The state funeral for Queen Elizabeth II is underway in London as world leaders and the country mourn her passing

September 19, 2022, 12:32 PM UTC
An elderly woman with white hair, wearing a blue-brimmed hat, smiles
Queen Elizabeth II in 2016
Samir Hussein via Getty Images

Good morning, Broadsheet readers! This is Chloe Taylor, filling in for Emma from London. Melinda French Gates says the lack of diversity in Congress is keeping the U.S. from adopting a social safety net, Russian trolls targeted the Women’s March and its cochair, and mourners pay their respects at the Queen’s funeral.

– Final farewell. Britain came to a standstill today as the country—and the world—paid its final respects to Queen Elizabeth II.

The late monarch’s state funeral, which was attended by world leaders, including U.S. President Joe Biden, was forecast to become the most watched global broadcast in history, with an expected viewing audience of 4.1 billion people.

Officials anticipated that 1 million mourners would make their way to central London ahead of the funeral on Monday, adding to the hordes of people who have traveled to the U.K. capital since the Queen’s passing.

By 9:10 a.m. local time, the public was informed that designated viewing areas set up for people to watch the funeral procession had reached full capacity.

The Queen’s lying-in-state, which saw hundreds of thousands make the pilgrimage to Westminster Hall to see the sovereign’s coffin, ended at 6:30 a.m. London time, when the doors to the building closed in preparation for the funeral. Around 2,000 people, including heads of state, the royal family, and other VIPs, were expected to attend the service.

The Queen’s coffin was carried from Westminster Hall to the Abbey on a 123-year-old gun carriage pulled by 98 Royal Navy sailors—a tradition that dates back to Queen Victoria’s funeral in 1901.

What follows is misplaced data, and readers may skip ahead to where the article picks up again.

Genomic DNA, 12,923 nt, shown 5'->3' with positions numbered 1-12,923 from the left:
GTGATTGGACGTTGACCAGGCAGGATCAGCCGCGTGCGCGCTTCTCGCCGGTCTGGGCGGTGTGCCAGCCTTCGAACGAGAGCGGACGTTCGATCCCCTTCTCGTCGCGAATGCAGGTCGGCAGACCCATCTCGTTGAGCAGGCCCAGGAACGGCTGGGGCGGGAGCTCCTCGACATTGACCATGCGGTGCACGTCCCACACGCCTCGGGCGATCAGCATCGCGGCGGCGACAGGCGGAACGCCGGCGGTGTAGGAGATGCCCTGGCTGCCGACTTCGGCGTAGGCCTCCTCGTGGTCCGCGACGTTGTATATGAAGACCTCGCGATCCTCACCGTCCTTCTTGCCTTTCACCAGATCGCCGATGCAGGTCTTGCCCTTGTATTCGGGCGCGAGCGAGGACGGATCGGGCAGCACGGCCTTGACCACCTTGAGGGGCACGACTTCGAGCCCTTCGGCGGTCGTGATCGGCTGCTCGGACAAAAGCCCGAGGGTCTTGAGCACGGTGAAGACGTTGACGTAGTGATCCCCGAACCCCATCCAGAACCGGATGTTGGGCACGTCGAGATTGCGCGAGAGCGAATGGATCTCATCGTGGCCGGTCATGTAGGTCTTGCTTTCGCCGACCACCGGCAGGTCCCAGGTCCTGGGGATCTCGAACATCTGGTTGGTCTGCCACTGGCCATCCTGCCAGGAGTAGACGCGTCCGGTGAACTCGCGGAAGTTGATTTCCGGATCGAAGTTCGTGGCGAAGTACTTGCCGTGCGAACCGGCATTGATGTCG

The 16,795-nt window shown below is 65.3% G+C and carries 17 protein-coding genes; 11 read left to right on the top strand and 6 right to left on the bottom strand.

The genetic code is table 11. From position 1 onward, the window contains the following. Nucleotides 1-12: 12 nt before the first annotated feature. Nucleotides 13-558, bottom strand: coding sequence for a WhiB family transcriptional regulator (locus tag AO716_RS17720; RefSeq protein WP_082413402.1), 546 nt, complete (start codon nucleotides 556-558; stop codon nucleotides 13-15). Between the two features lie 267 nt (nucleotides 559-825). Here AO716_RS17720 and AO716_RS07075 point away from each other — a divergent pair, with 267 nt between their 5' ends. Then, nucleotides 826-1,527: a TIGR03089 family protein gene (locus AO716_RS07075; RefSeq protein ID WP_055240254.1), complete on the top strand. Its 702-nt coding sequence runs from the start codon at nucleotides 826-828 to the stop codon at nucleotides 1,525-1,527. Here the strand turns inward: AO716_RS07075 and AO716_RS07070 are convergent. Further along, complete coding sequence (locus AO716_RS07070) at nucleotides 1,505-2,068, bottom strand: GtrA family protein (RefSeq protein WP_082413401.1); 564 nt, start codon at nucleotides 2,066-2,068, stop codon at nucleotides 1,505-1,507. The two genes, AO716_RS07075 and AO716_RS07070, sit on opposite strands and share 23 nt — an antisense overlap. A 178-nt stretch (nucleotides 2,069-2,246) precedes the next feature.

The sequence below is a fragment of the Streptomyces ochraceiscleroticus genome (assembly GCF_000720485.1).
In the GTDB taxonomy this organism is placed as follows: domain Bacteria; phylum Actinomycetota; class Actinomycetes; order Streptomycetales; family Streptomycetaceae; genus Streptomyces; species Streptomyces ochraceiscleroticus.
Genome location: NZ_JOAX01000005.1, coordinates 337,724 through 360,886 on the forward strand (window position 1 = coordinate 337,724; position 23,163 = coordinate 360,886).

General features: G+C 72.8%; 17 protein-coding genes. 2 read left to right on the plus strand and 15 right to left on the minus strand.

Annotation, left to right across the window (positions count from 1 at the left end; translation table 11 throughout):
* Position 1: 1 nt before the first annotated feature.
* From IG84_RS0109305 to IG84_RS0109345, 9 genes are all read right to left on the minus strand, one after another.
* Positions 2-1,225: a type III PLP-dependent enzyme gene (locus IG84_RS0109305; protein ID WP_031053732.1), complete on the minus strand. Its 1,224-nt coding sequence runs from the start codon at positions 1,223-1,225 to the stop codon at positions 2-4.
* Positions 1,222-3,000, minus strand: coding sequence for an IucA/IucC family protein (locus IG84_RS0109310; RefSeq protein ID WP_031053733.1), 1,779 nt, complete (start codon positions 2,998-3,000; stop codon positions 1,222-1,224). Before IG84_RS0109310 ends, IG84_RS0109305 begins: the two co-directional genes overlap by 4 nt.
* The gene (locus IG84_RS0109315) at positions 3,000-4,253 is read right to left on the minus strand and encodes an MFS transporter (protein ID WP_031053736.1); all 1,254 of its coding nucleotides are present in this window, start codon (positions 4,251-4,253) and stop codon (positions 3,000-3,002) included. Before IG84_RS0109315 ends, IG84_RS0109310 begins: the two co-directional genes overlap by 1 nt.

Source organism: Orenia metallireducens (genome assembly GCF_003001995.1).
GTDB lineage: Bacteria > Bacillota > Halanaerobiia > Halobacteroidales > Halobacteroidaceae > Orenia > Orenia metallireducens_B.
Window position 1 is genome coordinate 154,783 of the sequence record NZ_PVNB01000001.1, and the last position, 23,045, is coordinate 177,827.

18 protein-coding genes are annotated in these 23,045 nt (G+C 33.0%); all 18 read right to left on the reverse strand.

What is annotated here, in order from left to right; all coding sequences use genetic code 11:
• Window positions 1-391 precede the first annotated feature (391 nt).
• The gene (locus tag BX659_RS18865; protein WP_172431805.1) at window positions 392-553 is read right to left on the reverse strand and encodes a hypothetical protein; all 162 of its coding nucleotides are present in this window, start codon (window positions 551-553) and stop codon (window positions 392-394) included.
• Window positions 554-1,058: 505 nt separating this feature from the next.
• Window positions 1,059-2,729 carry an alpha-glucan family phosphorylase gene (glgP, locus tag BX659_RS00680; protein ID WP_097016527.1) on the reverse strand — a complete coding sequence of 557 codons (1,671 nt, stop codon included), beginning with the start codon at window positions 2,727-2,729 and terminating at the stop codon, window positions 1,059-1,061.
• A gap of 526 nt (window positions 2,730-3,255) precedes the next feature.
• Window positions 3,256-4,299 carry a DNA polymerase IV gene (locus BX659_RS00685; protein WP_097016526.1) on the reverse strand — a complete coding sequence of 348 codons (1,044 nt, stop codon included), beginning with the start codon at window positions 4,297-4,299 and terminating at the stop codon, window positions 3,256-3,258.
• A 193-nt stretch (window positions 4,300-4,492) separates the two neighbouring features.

Her children, King Charles III, Princess Anne, and Princes Andrew and Edward, followed the procession. Behind them, Princes William and Harry and Peter Phillips, trailed their grandmother’s coffin as it was transported to Westminster Abbey, the historic 13th-century London church where Queen Elizabeth II was married and crowned.

The funeral began at 11 a.m., with hymns and readings, as the Queen was remembered for her “lifelong sense of duty and dedication to her people.”

“With gratitude we remember her unswerving commitment to a high calling over so many years as Queen and head of the Commonwealth,” the Dean of Westminster said at the beginning of the service.

The one-hour service ended with the national anthem—sung with the words “God save the Queen”—before the coffin embarked on a journey to Windsor Castle, where a committal service is scheduled to begin at 4 p.m., U.K. time.

The Queen will then be laid to rest in a private ceremony attended by her family at Windsor’s King George VI Memorial Chapel. She will be buried next to her late husband of 73 years, Prince Philip, whose body has been in the Royal Vault since his death last year.

Chloe Taylor

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